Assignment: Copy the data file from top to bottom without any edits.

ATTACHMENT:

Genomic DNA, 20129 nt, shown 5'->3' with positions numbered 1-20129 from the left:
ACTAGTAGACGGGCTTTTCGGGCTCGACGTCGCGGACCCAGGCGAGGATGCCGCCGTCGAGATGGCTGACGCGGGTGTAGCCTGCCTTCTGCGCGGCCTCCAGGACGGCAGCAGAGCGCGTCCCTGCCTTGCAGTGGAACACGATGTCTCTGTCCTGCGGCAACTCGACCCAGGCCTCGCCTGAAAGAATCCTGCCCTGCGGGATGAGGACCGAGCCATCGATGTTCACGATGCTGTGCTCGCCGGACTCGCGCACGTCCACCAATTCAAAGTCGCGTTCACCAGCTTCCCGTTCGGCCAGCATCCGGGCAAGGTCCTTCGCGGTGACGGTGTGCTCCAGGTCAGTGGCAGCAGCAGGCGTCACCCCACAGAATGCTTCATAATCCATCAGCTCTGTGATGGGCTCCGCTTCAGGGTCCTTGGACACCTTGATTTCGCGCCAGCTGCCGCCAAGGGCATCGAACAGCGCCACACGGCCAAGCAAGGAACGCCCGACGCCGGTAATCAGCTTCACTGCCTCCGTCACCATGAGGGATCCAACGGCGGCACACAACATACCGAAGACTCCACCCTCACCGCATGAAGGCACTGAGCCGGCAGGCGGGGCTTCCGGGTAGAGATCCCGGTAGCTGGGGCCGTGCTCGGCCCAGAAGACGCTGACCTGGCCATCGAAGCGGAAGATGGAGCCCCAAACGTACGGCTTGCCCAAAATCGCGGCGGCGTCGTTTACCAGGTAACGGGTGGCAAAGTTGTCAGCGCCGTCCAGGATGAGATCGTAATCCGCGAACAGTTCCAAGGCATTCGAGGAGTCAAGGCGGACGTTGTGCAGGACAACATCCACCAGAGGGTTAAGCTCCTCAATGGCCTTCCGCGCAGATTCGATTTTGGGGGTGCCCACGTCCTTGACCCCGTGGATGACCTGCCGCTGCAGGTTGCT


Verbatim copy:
Genomic DNA, 20129 nt, shown 5'->3' with positions numbered 1-20129 from the left:
ACTAGTAGACGGGCTTTTCGGGCTCGACGTCGCGGACCCAGGCGAGGATGCCGCCGTCGAGATGGCTGACGCGGGTGTAGCCTGCCTTCTGCGCGGCCTCCAGGACGGCAGCAGAGCGCGTCCCTGCCTTGCAGTGGAACACGATGTCTCTGTCCTGCGGCAACTCGACCCAGGCCTCGCCTGAAAGAATCCTGCCCTGCGGGATGAGGACCGAGCCATCGATGTTCACGATGCTGTGCTCGCCGGACTCGCGCACGTCCACCAATTCAAAGTCGCGTTCACCAGCTTCCCGTTCGGCCAGCATCCGGGCAAGGTCCTTCGCGGTGACGGTGTGCTCCAGGTCAGTGGCAGCAGCAGGCGTCACCCCACAGAATGCTTCATAATCCATCAGCTCTGTGATGGGCTCCGCTTCAGGGTCCTTGGACACCTTGATTTCGCGCCAGCTGCCGCCAAGGGCATCGAACAGCGCCACACGGCCAAGCAAGGAACGCCCGACGCCGGTAATCAGCTTCACTGCCTCCGTCACCATGAGGGATCCAACGGCGGCACACAACATACCGAAGACTCCACCCTCACCGCATGAAGGCACTGAGCCGGCAGGCGGGGCTTCCGGGTAGAGATCCCGGTAGCTGGGGCCGTGCTCGGCCCAGAAGACGCTGACCTGGCCATCGAAGCGGAAGATGGAGCCCCAAACGTACGGCTTGCCCAAAATCGCGGCGGCGTCGTTTACCAGGTAACGGGTGGCAAAGTTGTCAGCGCCGTCCAGGATGAGATCGTAATCCGCGAACAGTTCCAAGGCATTCGAGGAGTCAAGGCGGACGTTGTGCAGGACAACATCCACCAGAGGGTTAAGCTCCTCAATGGCCTTCCGCGCAGATTCGATTTTGGGGGTGCCCACGTCCTTGACCCCGTGGATGACCTGCCGCTGCAGGTTGCT